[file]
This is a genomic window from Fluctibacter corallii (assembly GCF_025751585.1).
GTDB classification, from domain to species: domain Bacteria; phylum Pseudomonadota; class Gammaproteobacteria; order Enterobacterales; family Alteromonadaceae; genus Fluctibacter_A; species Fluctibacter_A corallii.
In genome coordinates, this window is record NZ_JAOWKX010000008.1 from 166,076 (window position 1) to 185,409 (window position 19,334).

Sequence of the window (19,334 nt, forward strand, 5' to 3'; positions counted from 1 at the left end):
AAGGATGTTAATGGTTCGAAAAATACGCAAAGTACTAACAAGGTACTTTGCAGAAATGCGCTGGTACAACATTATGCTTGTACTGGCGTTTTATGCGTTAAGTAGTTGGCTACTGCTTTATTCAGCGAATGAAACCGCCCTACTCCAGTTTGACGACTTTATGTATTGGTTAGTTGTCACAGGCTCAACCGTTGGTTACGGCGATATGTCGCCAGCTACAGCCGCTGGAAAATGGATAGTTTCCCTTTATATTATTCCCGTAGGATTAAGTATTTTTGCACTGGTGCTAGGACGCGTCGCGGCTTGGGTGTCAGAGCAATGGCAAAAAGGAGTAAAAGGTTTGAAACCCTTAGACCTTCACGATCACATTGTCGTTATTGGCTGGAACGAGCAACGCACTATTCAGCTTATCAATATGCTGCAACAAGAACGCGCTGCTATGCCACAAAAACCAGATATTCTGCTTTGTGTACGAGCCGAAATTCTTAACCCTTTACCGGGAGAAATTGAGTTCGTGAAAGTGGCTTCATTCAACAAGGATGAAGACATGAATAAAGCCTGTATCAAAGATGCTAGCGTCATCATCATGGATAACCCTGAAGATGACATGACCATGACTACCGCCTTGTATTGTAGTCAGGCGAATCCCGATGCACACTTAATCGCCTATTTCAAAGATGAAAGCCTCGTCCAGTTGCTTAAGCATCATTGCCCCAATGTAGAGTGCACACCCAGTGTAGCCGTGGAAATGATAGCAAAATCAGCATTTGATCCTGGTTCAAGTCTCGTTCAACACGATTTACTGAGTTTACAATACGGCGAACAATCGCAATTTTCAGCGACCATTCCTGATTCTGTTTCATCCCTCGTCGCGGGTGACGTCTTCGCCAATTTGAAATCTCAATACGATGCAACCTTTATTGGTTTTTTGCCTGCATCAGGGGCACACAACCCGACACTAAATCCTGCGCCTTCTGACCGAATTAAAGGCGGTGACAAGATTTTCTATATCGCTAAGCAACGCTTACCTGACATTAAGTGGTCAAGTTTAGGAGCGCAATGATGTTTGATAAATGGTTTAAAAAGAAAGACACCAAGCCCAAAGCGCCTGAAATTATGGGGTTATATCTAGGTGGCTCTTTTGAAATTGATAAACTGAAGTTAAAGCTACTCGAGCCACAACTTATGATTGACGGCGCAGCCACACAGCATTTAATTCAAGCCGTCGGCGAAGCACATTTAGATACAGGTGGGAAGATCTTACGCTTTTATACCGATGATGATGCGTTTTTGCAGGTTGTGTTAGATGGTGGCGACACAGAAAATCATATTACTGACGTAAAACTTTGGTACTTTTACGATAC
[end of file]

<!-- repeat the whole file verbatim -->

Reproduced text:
This is a genomic window from Fluctibacter corallii (assembly GCF_025751585.1).
GTDB classification, from domain to species: domain Bacteria; phylum Pseudomonadota; class Gammaproteobacteria; order Enterobacterales; family Alteromonadaceae; genus Fluctibacter_A; species Fluctibacter_A corallii.
In genome coordinates, this window is record NZ_JAOWKX010000008.1 from 166,076 (window position 1) to 185,409 (window position 19,334).

Sequence of the window (19,334 nt, forward strand, 5' to 3'; positions counted from 1 at the left end):
AAGGATGTTAATGGTTCGAAAAATACGCAAAGTACTAACAAGGTACTTTGCAGAAATGCGCTGGTACAACATTATGCTTGTACTGGCGTTTTATGCGTTAAGTAGTTGGCTACTGCTTTATTCAGCGAATGAAACCGCCCTACTCCAGTTTGACGACTTTATGTATTGGTTAGTTGTCACAGGCTCAACCGTTGGTTACGGCGATATGTCGCCAGCTACAGCCGCTGGAAAATGGATAGTTTCCCTTTATATTATTCCCGTAGGATTAAGTATTTTTGCACTGGTGCTAGGACGCGTCGCGGCTTGGGTGTCAGAGCAATGGCAAAAAGGAGTAAAAGGTTTGAAACCCTTAGACCTTCACGATCACATTGTCGTTATTGGCTGGAACGAGCAACGCACTATTCAGCTTATCAATATGCTGCAACAAGAACGCGCTGCTATGCCACAAAAACCAGATATTCTGCTTTGTGTACGAGCCGAAATTCTTAACCCTTTACCGGGAGAAATTGAGTTCGTGAAAGTGGCTTCATTCAACAAGGATGAAGACATGAATAAAGCCTGTATCAAAGATGCTAGCGTCATCATCATGGATAACCCTGAAGATGACATGACCATGACTACCGCCTTGTATTGTAGTCAGGCGAATCCCGATGCACACTTAATCGCCTATTTCAAAGATGAAAGCCTCGTCCAGTTGCTTAAGCATCATTGCCCCAATGTAGAGTGCACACCCAGTGTAGCCGTGGAAATGATAGCAAAATCAGCATTTGATCCTGGTTCAAGTCTCGTTCAACACGATTTACTGAGTTTACAATACGGCGAACAATCGCAATTTTCAGCGACCATTCCTGATTCTGTTTCATCCCTCGTCGCGGGTGACGTCTTCGCCAATTTGAAATCTCAATACGATGCAACCTTTATTGGTTTTTTGCCTGCATCAGGGGCACACAACCCGACACTAAATCCTGCGCCTTCTGACCGAATTAAAGGCGGTGACAAGATTTTCTATATCGCTAAGCAACGCTTACCTGACATTAAGTGGTCAAGTTTAGGAGCGCAATGATGTTTGATAAATGGTTTAAAAAGAAAGACACCAAGCCCAAAGCGCCTGAAATTATGGGGTTATATCTAGGTGGCTCTTTTGAAATTGATAAACTGAAGTTAAAGCTACTCGAGCCACAACTTATGATTGACGGCGCAGCCACACAGCATTTAATTCAAGCCGTCGGCGAAGCACATTTAGATACAGGTGGGAAGATCTTACGCTTTTATACCGATGATGATGCGTTTTTGCAGGTTGTGTTAGATGGTGGCGACACAGAAAATCATATTACTGACGTAAAACTTTGGTACTTTTACGATAC